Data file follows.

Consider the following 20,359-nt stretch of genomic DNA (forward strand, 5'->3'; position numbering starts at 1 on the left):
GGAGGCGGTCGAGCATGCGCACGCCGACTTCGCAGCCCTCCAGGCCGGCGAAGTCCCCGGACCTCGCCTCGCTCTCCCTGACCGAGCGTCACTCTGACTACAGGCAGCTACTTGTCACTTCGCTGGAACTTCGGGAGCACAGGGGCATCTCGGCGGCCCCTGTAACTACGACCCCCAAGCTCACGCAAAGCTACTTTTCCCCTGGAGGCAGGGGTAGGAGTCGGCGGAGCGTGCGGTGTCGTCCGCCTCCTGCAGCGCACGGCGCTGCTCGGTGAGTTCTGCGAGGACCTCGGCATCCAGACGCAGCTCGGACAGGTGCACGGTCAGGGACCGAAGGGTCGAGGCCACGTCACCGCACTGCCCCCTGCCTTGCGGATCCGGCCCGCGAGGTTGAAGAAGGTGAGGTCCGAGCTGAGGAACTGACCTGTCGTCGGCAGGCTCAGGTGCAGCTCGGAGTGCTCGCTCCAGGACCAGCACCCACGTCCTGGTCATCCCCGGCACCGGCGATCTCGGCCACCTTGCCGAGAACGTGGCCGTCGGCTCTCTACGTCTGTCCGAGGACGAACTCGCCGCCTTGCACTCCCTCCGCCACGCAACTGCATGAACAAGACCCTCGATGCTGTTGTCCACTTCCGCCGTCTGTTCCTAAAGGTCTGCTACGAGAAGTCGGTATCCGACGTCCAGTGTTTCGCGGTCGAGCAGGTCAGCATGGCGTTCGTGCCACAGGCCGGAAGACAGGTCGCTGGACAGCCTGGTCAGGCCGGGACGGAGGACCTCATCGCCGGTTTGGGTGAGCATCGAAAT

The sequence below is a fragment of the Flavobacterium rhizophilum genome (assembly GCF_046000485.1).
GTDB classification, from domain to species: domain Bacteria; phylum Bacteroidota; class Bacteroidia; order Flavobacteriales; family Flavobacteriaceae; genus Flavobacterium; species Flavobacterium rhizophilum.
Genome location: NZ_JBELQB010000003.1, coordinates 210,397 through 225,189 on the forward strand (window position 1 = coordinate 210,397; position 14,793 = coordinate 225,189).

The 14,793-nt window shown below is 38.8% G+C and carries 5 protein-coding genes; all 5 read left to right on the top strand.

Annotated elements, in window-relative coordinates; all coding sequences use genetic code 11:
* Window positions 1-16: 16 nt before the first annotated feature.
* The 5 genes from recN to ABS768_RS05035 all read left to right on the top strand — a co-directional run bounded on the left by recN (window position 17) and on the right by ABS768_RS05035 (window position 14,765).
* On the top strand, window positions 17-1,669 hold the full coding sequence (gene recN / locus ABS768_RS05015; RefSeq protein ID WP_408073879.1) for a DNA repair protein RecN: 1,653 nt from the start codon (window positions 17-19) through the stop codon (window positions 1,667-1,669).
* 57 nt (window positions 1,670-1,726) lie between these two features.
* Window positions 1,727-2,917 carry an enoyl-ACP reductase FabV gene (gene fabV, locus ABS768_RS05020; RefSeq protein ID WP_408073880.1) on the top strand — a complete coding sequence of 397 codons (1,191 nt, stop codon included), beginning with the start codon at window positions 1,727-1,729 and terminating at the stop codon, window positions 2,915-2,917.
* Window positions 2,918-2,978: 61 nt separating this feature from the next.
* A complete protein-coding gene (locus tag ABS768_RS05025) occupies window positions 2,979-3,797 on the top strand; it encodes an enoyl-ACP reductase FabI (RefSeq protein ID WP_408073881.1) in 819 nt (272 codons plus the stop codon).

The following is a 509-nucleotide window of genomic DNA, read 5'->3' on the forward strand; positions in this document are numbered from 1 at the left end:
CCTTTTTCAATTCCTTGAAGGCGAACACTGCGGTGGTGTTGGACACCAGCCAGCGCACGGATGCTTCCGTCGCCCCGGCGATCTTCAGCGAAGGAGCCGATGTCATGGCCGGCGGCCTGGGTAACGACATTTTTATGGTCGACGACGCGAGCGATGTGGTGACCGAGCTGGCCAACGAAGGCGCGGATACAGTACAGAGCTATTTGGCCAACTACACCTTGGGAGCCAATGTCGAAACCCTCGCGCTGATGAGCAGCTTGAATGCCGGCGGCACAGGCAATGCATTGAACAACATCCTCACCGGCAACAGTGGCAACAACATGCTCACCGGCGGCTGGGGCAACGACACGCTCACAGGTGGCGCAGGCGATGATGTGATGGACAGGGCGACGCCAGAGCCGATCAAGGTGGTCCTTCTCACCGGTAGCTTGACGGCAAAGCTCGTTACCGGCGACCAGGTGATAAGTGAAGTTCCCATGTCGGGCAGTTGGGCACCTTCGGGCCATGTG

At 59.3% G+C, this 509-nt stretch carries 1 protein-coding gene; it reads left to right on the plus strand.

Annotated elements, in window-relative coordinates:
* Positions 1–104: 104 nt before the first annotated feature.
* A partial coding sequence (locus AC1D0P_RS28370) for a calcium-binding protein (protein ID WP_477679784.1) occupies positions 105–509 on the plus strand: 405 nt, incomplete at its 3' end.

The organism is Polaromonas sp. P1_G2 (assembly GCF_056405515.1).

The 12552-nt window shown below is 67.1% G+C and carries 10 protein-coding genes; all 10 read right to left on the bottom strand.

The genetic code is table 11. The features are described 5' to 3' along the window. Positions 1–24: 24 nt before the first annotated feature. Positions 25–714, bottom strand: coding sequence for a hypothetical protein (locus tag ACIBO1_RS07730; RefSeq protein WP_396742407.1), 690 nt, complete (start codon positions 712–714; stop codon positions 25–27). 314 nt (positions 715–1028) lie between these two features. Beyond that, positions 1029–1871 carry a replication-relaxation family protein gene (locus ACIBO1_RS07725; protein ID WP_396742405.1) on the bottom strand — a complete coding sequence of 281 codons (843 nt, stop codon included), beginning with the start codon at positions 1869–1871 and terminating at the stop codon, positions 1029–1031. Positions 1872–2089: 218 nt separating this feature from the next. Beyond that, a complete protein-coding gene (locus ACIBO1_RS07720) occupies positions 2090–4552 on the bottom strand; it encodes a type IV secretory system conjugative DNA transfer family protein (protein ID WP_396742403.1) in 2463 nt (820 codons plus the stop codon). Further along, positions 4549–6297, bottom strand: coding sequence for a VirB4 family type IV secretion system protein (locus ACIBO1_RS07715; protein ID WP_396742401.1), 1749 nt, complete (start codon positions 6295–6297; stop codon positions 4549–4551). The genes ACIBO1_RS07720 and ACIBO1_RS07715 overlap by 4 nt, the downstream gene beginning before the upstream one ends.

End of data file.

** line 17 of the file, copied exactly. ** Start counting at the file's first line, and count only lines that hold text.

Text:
At 59.3% G+C, this 509-nt stretch carries 1 protein-coding gene; it reads left to right on the plus strand.